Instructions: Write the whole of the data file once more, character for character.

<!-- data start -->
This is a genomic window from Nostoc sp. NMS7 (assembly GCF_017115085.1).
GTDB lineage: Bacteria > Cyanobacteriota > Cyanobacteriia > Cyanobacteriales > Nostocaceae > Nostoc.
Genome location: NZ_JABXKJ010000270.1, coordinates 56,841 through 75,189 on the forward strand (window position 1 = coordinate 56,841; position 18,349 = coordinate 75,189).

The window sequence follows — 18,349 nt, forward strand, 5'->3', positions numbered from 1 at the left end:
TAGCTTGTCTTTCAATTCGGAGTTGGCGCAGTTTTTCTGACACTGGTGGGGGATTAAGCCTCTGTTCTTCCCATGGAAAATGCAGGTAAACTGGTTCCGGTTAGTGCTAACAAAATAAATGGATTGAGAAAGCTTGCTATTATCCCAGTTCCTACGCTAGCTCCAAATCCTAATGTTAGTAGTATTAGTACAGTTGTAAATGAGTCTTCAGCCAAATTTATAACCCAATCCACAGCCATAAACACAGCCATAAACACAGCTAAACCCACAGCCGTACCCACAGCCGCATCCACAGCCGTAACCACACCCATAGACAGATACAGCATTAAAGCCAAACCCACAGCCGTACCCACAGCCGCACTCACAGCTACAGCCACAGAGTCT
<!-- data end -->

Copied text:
This is a genomic window from Nostoc sp. NMS7 (assembly GCF_017115085.1).
GTDB lineage: Bacteria > Cyanobacteriota > Cyanobacteriia > Cyanobacteriales > Nostocaceae > Nostoc.
Genome location: NZ_JABXKJ010000270.1, coordinates 56,841 through 75,189 on the forward strand (window position 1 = coordinate 56,841; position 18,349 = coordinate 75,189).

The window sequence follows — 18,349 nt, forward strand, 5'->3', positions numbered from 1 at the left end:
TAGCTTGTCTTTCAATTCGGAGTTGGCGCAGTTTTTCTGACACTGGTGGGGGATTAAGCCTCTGTTCTTCCCATGGAAAATGCAGGTAAACTGGTTCCGGTTAGTGCTAACAAAATAAATGGATTGAGAAAGCTTGCTATTATCCCAGTTCCTACGCTAGCTCCAAATCCTAATGTTAGTAGTATTAGTACAGTTGTAAATGAGTCTTCAGCCAAATTTATAACCCAATCCACAGCCATAAACACAGCCATAAACACAGCTAAACCCACAGCCGTACCCACAGCCGCATCCACAGCCGTAACCACACCCATAGACAGATACAGCATTAAAGCCAAACCCACAGCCGTACCCACAGCCGCACTCACAGCTACAGCCACAGAGTCT